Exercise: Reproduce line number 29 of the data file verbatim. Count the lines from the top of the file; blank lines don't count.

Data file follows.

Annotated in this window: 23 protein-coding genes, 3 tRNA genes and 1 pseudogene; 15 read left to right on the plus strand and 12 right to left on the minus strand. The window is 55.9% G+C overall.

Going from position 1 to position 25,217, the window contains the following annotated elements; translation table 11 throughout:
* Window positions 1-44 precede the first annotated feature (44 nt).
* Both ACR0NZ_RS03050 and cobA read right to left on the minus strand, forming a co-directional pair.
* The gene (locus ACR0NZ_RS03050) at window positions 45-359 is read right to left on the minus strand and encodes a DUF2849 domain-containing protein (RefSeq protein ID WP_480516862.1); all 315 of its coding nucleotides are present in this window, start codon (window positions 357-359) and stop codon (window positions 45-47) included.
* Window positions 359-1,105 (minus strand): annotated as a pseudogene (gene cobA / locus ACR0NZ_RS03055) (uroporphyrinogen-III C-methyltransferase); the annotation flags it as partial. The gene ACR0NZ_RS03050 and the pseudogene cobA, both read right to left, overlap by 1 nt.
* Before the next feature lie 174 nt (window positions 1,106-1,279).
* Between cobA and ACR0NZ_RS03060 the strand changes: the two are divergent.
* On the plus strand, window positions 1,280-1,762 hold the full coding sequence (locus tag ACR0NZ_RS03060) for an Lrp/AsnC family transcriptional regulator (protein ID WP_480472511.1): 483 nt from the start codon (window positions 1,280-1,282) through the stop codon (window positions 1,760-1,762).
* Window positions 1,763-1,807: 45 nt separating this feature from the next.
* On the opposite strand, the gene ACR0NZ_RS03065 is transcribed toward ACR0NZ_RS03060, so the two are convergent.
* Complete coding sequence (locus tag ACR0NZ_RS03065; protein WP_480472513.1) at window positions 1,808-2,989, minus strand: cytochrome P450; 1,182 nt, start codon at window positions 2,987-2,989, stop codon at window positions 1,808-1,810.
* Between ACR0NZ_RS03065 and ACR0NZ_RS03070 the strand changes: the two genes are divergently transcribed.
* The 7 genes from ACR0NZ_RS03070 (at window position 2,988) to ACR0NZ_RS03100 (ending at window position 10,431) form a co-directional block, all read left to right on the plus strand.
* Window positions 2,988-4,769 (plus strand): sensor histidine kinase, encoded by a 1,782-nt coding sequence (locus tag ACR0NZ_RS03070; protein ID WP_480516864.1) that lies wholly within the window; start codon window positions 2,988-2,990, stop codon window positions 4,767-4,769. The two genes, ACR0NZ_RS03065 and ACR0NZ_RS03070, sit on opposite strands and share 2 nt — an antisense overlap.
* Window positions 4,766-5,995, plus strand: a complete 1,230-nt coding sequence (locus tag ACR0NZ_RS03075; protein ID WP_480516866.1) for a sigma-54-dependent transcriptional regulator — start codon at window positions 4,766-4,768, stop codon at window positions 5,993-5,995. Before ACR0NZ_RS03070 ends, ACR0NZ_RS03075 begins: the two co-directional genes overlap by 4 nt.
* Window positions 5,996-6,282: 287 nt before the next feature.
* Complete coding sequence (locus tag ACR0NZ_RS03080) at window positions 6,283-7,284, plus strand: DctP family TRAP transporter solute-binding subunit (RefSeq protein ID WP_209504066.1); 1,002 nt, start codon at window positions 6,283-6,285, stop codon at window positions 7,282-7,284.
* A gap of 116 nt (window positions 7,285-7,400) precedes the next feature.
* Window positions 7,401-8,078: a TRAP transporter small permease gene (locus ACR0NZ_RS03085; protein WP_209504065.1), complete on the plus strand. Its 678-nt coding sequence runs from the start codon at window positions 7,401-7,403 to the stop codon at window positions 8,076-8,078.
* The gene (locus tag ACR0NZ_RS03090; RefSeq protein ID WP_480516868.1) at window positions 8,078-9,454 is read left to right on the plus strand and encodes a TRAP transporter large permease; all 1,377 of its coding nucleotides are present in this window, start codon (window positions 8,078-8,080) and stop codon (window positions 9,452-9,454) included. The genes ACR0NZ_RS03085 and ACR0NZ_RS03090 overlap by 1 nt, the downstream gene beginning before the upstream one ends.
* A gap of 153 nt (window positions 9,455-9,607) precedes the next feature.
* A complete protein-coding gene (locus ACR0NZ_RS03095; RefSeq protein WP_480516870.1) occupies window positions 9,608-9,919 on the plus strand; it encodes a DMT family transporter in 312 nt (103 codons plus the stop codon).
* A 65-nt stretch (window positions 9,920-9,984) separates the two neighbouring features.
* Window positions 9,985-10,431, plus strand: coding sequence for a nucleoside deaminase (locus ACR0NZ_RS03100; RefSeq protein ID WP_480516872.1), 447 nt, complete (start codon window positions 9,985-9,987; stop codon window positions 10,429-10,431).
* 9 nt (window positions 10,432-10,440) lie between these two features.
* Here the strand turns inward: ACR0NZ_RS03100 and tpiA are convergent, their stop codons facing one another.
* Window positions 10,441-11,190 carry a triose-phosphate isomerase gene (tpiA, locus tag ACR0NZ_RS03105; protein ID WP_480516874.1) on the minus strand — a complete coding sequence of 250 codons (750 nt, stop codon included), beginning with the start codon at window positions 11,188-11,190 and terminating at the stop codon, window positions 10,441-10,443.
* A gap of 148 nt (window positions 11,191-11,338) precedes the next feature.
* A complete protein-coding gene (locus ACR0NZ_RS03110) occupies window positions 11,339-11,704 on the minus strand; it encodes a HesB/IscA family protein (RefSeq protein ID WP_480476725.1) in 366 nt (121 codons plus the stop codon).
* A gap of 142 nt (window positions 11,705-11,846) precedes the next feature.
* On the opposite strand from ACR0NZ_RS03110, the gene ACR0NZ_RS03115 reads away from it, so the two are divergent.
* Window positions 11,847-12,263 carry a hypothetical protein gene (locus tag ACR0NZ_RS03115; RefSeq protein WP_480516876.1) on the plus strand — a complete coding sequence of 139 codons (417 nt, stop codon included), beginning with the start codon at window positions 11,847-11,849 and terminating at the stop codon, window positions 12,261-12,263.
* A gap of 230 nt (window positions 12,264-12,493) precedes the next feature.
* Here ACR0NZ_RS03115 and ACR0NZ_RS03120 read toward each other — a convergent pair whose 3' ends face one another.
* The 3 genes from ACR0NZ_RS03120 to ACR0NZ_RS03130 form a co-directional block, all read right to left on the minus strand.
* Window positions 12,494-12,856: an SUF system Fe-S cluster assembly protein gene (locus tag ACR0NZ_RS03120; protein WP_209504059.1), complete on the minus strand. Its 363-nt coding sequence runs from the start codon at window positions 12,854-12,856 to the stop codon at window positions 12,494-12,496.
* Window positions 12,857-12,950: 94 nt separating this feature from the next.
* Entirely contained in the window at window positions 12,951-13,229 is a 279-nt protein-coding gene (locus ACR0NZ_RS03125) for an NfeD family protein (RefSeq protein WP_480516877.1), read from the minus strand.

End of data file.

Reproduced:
* A gap of 148 nt (window positions 11,191-11,338) precedes the next feature.